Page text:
John F. Kennedy, Barack Obama & More Presidents’ Style Off-Duty (PHOTOS)

Few know how to relax in style like they do. From Obama’s khakis to Clinton’s short-shorts, see highlights.

AP, Getty (2), Zuma

AP, Getty (2), Zuma

Spring is in the air—and with it comes the glimmer of escape, beckoning summer vacations and warmer climates. What better way, then, to celebrate the coming season than through those who did it best: the American presidents, who each made a unique sport of relaxation. From JFK’s preppy nonchalance in Hyannis Port to Bill Clinton’s short-shorts, see the best style of our presidents off-duty. 

Paul J. Richards/AFP/Getty

Barack Obama

Obama has become more fashionable during his eight years in the presidency. As he told Vogue: “Now in fairness, there is one thing that’s changed. Which is, I used to have, like, two suits.” And that style clearly extends out of the office, too: the president has been known for wearing a range of shorts, T-shirts, and flip-flops on the beaches of Hawaii; and a similarly appropriate uniform of brightly colored polo shirts, khaki shorts, and golf shoes while on the links. Here, the president and first lady stride across the South Lawn on their way to a Baltimore basketball game—the president in his “casual attire” of khakis and a fleece.

Charles Ommanney/Getty

George W. Bush

Though he was famous for dark suits and blue ties while in office, W. looked mighty different away from Washington. During a vacation to his ranch in Crawford, Texas, in August 2007, Bush wore his signature cowboy hat, jeans, and a “Navy” T-shirt while cutting cedar out on the wilds of the property. 

Wilfredo Lee/AP

Bill Clinton

Who wears short-shorts? President Clinton jogged through the 1990s in super-short running shorts, wide-brimmed caps, and tube socks—which became his out-of-office signature.

Tonee Harbert/AP

George H.W. Bush

The Bush family’s Kennebunkport compound was President George H.W. Bush’s favored getaway in both the cold and warm months. Here, he walks through the small seaside town’s streets in a presidential bomber jacket and fur hat—the trappings of a proper northern New England wintertime retreat.

Michael Evans/White House,via AP

Ronald Reagan

This past January, British diplomatic cables were released that detailed a correspondence between President Ronald Reagan and Prime Minister Margaret Thatcher, in which he asked her for fashion advice in advance of a June 1982 horseback riding excursion with Queen Elizabeth. She responded: “Smart but casual, not formal riding attire.” That seems in step with Reagan’s normal riding attire: here, in 1982, Reagan and wife Nancy ride together at their private ranch in Santa Barbara, Calif.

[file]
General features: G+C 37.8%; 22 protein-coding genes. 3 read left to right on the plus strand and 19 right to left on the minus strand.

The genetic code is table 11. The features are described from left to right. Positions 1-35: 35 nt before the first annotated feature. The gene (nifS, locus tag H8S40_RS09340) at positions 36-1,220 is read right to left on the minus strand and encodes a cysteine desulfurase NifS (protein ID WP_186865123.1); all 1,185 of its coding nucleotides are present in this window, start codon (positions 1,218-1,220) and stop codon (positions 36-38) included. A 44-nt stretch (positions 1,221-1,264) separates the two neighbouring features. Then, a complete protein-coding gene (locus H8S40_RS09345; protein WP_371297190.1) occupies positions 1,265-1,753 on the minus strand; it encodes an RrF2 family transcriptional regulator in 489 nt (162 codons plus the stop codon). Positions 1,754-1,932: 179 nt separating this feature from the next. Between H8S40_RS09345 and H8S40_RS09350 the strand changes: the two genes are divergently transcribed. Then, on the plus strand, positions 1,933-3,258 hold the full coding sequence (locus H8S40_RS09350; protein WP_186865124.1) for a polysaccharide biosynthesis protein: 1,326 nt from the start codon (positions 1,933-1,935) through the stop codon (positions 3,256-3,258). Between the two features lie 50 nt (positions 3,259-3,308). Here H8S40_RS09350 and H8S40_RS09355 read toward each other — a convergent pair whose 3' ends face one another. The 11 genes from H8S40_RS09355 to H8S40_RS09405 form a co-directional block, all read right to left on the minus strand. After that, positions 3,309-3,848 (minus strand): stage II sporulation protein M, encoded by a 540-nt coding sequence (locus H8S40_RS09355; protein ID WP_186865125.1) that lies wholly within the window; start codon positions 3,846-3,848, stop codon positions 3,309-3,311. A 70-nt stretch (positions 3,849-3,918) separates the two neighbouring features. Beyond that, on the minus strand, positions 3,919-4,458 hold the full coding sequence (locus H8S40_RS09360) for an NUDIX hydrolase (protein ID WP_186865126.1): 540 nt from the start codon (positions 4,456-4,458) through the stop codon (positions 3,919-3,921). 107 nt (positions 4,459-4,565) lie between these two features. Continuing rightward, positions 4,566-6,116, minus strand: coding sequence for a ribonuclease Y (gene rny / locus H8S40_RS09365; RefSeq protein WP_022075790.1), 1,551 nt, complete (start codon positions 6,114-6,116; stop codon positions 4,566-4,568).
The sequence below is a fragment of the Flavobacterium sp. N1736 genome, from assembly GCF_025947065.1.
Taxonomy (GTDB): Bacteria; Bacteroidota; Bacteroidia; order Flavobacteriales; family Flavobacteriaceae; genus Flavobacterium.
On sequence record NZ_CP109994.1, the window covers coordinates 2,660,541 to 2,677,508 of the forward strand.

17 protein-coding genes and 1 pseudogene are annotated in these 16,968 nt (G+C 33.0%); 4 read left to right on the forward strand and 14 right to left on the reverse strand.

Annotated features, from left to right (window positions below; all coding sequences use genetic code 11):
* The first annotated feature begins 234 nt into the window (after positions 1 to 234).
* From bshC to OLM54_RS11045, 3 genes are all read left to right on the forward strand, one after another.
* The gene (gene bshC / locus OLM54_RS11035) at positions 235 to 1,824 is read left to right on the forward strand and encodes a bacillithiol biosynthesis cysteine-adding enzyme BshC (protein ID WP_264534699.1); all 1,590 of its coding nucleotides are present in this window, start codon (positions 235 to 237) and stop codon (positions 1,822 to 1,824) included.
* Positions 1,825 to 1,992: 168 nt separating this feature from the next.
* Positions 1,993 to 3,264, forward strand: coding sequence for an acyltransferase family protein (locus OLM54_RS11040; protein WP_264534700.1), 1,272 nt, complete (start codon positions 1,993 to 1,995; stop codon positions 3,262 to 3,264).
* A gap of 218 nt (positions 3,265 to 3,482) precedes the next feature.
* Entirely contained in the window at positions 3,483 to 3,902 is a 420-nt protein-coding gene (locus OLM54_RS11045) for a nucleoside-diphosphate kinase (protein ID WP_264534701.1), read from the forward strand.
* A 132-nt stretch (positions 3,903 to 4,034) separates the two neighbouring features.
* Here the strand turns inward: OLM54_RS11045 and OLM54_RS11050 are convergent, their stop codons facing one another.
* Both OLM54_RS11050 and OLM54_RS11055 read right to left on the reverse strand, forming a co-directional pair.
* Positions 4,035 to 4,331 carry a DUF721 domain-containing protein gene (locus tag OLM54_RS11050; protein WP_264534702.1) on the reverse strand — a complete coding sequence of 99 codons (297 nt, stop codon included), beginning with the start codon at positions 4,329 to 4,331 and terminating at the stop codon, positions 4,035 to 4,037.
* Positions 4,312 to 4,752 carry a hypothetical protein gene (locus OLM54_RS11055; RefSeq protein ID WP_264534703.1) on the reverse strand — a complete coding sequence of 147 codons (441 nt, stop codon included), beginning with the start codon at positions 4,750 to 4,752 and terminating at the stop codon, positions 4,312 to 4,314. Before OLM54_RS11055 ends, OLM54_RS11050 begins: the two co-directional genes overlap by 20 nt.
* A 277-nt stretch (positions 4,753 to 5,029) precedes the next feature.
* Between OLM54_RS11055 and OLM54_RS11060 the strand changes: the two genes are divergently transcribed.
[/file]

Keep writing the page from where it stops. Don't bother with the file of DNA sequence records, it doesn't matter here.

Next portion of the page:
Lyndon B. Johnson

The rolling hills of Texas were a second home for Lyndon B. Johnson and wife Lady Bird during his five years in the White House. In July 1968, the first couple wandered through fields of wildflowers together—she in an orange skirt and sneakers. Looking a bit like John Wayne, the president wore an all-brown suit and—even in the Texan fields—a hat.

John F. Kennedy Library/Zuma Press

John F. Kennedy

When it comes to personal style, few presidents are as iconic as John F. Kennedy, who epitomized effortlessness and classic cool. It’s his style that may have the longest-lasting effect on the way American men present themselves today: he took hats out of fashion, and—in his summers in Hyannis Port, Mass.—ushered in a casual elegance with untucked shirts, pants tailored slightly short, and Ray-Ban sunglasses. It was the epitome of American ease. 

Fox Photos/Getty

Richard Nixon

On a wholesome 1953 beach outing, Richard Nixon, wife Pat, and daughters Julie and Tricia went for a breezy stroll during his first year as vice president. (He would be elected president 15 years later.) The couple typified 1950s style—except, perhaps, Nixon’s black socks—and their daughters’ frilly bathing suits created a pitch-perfect image of old-fashioned summer reverie.

Underwood Archives/Getty

Dwight Eisenhower

President Eisenhower took time away from the Oval Office during a 1953 golf outing at the Cherry Hills Country Club in Englewood, Colo. His gingham-check shirt, pleated pants, straw hat, and saddle golf shoes are undeniably WASP-y, finding a fitting home on the golf course’s manicured lawns.


Franklin Delano Roosevelt

FDR read the paper in style in the summer of 1926, poolside in Warm Springs, Ga. He wore a one-piece bathing suit and hat.


William Howard Taft

By some accounts, William Howard Taft was the first “golfing” president—which he reportedly liked because “you cannot permit yourself to think of anything else” while you’re playing it. For a game in 1909, Taft adopted appropriate attire: a waistcoat and matching pants, topped with a golf cap. 

Oscar White/Corbis

Ulysses S. Grant

Even in the comforts of his own home—in Elberon, New Jersey—Ulysses S. Grant looked every bit the gentleman in a top hat and tails in 1872.